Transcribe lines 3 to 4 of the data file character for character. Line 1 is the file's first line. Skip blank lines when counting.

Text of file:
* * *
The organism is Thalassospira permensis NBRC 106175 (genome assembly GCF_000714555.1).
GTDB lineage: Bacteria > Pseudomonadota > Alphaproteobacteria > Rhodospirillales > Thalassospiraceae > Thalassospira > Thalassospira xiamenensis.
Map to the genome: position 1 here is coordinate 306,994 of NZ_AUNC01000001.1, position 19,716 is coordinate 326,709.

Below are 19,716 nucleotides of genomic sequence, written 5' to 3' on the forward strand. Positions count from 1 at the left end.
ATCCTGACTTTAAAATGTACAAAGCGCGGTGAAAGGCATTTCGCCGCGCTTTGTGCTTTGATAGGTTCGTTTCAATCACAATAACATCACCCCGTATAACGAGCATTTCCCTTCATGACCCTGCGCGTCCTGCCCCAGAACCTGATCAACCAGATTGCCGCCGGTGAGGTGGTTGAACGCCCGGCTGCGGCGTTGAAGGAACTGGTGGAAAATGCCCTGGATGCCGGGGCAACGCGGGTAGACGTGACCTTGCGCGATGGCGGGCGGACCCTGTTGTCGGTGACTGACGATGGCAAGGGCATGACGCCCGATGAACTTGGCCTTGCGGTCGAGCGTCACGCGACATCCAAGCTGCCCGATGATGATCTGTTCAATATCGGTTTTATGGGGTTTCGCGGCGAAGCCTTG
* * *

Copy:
Map to the genome: position 1 here is coordinate 306,994 of NZ_AUNC01000001.1, position 19,716 is coordinate 326,709.

Below are 19,716 nucleotides of genomic sequence, written 5' to 3' on the forward strand. Positions count from 1 at the left end.